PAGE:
Note 2:
See sub-section 2(d) "Maximum Basic Needs and Shelter for Two Spouses", above.

OCB Note:
Since July 2008 basic needs amounts for children were reduced in conjunction with the introduction of the Ontario Child Benefit (OCB) and the elimination of the National Child Benefit Supplement (NCBS) clawback. Under this change recipients are, for the most part, presumed to be in receipt of OCB and the NCBS - thus making up for the basic needs reduction. The Ontario Child Benefit scheme is explained in detail at Ch.7, s.6.
If the "A" deemed income applies then the administrator has designated the amount "available" (or actually paid) and simply deducts this dollar-for dollar from the monthly assistance.

If B applies the effect is to eliminate the shelter component. Note that the chart at B(ii) is the same one used to determine the "basic needs" component of budgetary requirements under the "renter/owner" rules. By subtracting this from the budgetary requirements the effect is to eliminate the shelter component from the budgetary requirements for the applicant.

. Exceptions

In any of the following circumstances, the "deemed income" above shall itself be deemed to be zero (thus restoring normal shelter component rules and coverage for basic needs):
  • the sponsor is in receipt of or eligible for social assistance (either welfare or ODSP);

  • the sponsor receives the Guaranteed Income Supplement (GIS) under the Old Age Security Act (Canada) (this is distinct from an OAS pension) OR a GAINS-Senior allowance under the Ontario Guaranteed Annual Income Act;

  • the sponsorship undertaking has broken down by reason of domestic violence;

  • the recipient has a legal obligation to contribute to any element of shelter expense for the premises (see s.2(c) above for a list of these items);

  • the recipient, in order to continue to reside in the premises, is "required" by the sponsor to pay for shelter.
. Comment

In my view these new rules compex and achieve very little.

This is not to say that the problem they attempt to address does not occur, but that the response is excessively complicated and amounts simply to a repudiation of the formerly punitive rules "$100 deemed income" rules. This could have been achieved by a simple repeal.

Further, the primary mischief to which this whole new scheme is directed occured when defaulting sponsors 'rented' to the sponsored immigrant who then 'passed on' this charge to ODSP through the shelter allowance. But these new rules are excepted in just that situation (above): ie. where the immigrant is either under a 'legal obligation to' or 'required to' pay rent to continue to reside in the premises.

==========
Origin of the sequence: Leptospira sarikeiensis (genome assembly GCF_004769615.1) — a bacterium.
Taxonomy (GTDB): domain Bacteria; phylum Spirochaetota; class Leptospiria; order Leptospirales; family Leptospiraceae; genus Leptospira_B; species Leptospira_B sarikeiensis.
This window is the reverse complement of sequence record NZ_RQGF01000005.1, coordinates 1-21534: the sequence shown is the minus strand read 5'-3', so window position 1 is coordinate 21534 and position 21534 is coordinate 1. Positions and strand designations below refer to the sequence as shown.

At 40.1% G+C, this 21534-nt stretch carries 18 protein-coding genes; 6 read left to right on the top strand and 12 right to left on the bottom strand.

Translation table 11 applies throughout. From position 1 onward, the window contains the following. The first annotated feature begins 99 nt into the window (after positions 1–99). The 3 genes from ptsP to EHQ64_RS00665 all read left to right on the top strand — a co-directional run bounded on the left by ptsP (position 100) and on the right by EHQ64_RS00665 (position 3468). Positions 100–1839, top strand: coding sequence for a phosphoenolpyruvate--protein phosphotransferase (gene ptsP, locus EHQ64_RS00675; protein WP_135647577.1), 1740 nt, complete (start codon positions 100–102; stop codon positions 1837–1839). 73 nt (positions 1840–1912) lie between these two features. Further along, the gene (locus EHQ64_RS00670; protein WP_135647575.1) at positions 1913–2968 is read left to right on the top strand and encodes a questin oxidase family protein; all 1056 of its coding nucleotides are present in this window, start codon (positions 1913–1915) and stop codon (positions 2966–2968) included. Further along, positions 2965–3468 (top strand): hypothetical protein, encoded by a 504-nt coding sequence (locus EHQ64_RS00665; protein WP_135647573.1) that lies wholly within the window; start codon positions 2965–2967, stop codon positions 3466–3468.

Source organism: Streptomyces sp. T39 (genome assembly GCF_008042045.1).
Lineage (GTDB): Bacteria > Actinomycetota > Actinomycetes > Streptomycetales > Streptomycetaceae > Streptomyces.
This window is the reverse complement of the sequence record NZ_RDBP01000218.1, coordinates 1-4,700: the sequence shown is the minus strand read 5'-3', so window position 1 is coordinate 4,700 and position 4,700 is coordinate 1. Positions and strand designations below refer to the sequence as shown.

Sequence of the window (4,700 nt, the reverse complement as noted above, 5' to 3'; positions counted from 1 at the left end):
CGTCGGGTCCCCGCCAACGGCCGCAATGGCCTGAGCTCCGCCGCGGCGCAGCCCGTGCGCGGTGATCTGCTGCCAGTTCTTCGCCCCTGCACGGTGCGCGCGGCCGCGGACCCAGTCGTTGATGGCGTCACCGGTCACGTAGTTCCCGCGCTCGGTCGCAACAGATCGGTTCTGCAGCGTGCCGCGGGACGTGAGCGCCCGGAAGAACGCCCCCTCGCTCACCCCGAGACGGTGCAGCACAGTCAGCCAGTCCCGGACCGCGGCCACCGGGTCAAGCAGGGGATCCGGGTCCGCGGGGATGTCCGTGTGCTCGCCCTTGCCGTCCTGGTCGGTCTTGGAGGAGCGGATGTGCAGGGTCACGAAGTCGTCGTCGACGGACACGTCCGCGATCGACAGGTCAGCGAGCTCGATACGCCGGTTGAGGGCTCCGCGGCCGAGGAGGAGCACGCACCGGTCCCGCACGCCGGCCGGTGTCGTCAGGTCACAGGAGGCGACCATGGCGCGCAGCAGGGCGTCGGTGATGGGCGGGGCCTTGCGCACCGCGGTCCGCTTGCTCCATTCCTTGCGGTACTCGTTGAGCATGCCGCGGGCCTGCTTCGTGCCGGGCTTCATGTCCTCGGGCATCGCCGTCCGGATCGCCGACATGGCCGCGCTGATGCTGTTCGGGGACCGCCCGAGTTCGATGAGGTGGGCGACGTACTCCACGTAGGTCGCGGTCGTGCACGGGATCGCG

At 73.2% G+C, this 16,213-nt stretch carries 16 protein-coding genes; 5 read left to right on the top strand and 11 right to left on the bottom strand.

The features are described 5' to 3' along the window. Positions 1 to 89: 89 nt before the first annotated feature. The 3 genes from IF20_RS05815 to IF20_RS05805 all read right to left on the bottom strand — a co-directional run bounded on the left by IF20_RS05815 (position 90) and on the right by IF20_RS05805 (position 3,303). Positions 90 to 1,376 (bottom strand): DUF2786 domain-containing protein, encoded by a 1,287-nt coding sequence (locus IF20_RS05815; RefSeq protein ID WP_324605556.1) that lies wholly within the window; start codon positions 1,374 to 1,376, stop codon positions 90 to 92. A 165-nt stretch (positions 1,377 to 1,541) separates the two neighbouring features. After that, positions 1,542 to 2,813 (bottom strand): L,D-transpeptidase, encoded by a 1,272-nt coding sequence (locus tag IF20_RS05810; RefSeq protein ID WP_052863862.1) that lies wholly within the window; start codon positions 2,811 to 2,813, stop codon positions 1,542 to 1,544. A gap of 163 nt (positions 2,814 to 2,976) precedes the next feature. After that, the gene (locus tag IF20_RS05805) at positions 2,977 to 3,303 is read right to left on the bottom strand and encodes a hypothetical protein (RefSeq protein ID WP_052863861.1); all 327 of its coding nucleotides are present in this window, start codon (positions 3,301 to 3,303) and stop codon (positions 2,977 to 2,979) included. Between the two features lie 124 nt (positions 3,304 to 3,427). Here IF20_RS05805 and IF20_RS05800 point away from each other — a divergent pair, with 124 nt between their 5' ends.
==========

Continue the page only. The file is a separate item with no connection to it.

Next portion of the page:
7. Prisoners

The ineligibility rule for persons in penal facilities is set out in Ch.2 "Claimants: Prisoners". Below I discuss the application of this rule.

If the person is placed in a penal facility while they are on ODSP, the following rules apply with respect to their budgetary requirements [Reg s.35]:
  • upon detention, budgetary requirements are reduced on a pro-rated basis by the number of days of the month in which the person is detained (ie. they end immediately, but the recipient gets the part month up to the incarceration);

  • during full months of detention budgetary requirements are deemed to be zero;

  • upon release:

    - the basic needs component of budgetary requirements are reduced on a pro-rated basis by the number of days of the month in which the person is detained (ie. it restarts immediately on request, but the recipient only gets it for the part month they are out), and

    - the shelter component MAY (at the discretion of ODSP) be similarly treated (this gives discretion to ODSP to grant grant the whole month's shelter component).
The key practical points are that recipients should immediately advise ODSP on both incarceration and release. Failure to advise ODSP on incarceration and allowing assistance to accumulate will result in an eventual overpayment assessment (see Ch.11, s.3 "Director Decisions: Overpayments" AND potential (though unlikely) fraud charges. Failure to advise ODSP on release will delay the recommencement of assistance.

Anyone losing their housing in these circumstances (which is highly likely in any situation of prolonged incarceration) should consider applying for the Community Start-Up and Maintenance Allowance (CSUMA) (see Ch.4 "Benefits").
Note:
Almost identical "prisoner" regulation provisions apply to recipients of Ontario Works [OW General Reg s.46]. They differ slightly in that the ODSP version [ODSP General Reg s.35] APPEARS to reduce income support ONLY for the time of actual "detention" in a jail or penetentiary (contrasted with the welfare version which also bars eligibility during parole release "residence" in a community 'half-way' house).

This difference is apparently only a drafting oversight as ODSP Reg s.9 makes it clear that the ineligibility applies to periods of such community residence as well.

8. Institutional Residents

(a) Overview